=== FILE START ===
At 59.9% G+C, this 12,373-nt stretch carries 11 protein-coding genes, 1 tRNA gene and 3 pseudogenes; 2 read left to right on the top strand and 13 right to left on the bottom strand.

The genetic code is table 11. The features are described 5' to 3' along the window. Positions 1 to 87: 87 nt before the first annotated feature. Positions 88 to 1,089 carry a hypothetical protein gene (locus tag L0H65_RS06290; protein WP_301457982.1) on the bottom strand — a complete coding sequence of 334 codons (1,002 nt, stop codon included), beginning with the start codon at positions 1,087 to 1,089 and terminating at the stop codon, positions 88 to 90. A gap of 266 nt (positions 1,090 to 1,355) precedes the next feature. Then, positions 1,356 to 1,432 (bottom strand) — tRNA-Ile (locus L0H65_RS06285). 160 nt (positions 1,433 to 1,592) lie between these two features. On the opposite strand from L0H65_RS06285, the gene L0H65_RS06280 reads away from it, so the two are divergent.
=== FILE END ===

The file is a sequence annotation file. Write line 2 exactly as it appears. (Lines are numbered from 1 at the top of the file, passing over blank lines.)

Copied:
The genetic code is table 11. The features are described 5' to 3' along the window. Positions 1 to 87: 87 nt before the first annotated feature. Positions 88 to 1,089 carry a hypothetical protein gene (locus tag L0H65_RS06290; protein WP_301457982.1) on the bottom strand — a complete coding sequence of 334 codons (1,002 nt, stop codon included), beginning with the start codon at positions 1,087 to 1,089 and terminating at the stop codon, positions 88 to 90. A gap of 266 nt (positions 1,090 to 1,355) precedes the next feature. Then, positions 1,356 to 1,432 (bottom strand) — tRNA-Ile (locus L0H65_RS06285). 160 nt (positions 1,433 to 1,592) lie between these two features. On the opposite strand from L0H65_RS06285, the gene L0H65_RS06280 reads away from it, so the two are divergent.